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|Thumbnail||Wireless Bluetooth Audio Interfaces||ProRec Score||Price|
Built-in Bluetooth receiving capability only.
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Built-in Bluetooth receiving capability only
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Built-in Bluetooth receiving and sending capabilities - (this product is an add-on) needs an audio interface along with it.
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Before you choose a Bluetooth audio interface, you should know that Bluetooth connectivity works with ‘sending’ and ‘receiving’ wireless signals. Bluetooth interfaces are quite rare. As a matter of fact, you’ll only find interfaces with built-in Bluetooth receiving capabilities and their use case is quite limited. For Bluetooth sending ability, you’ll need to buy an external transmitter to get things going.
Let’s break this concept down:
- Bluetooth receivers (receiving ability) allow you to connect an external source such as an iPhone to your interface for playback. You can also connect other devices such as your iPad or loop in guests if you are running a podcast.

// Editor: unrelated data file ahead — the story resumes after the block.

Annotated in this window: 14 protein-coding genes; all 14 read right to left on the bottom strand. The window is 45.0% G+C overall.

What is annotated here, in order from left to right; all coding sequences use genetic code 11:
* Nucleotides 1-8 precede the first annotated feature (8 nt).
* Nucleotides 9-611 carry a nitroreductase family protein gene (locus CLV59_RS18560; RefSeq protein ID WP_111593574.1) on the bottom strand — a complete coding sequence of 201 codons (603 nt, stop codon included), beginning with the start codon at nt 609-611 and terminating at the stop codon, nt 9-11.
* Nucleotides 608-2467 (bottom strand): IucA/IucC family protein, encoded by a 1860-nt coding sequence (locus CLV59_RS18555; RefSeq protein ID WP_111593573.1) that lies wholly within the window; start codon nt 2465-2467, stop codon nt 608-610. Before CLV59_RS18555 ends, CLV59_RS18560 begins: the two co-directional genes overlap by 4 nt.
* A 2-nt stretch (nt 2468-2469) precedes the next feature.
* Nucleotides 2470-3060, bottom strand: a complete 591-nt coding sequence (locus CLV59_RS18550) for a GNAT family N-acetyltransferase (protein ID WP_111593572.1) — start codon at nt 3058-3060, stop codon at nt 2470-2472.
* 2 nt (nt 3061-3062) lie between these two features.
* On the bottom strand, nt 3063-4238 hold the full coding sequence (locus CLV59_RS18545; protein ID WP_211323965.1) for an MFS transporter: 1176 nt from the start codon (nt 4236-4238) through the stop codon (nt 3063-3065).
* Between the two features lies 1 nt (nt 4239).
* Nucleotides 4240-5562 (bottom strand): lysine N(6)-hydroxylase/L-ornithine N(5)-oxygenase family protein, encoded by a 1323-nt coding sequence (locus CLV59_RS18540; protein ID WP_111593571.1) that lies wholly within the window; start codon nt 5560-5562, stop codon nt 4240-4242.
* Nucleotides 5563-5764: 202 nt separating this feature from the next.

- Bluetooth transmitters (sending ability) on the other hand, allow you to take the sound from your DAW/interface and play it back via an external source such as your studio monitors or headphones wirelessly.
In this guide we are going to cover Interfaces with built in BT receiving ability, as well as using an external transmission device to add both sending and receiving abilities that will help facilitate a wireless connection between your interface and your monitors or headphones.
While a wireless connection is a lot more convenient, it isn’t ideal for recording music since the connection itself isn’t the most reliable. Most people would love to get rid of all the cabling in their studio, but latency over Bluetooth isn’t the best. However, Bluetooth interfaces can still be useful, especially if you are recording on the go or if you have a more limited use case such as live streaming, voice overs or podcasts.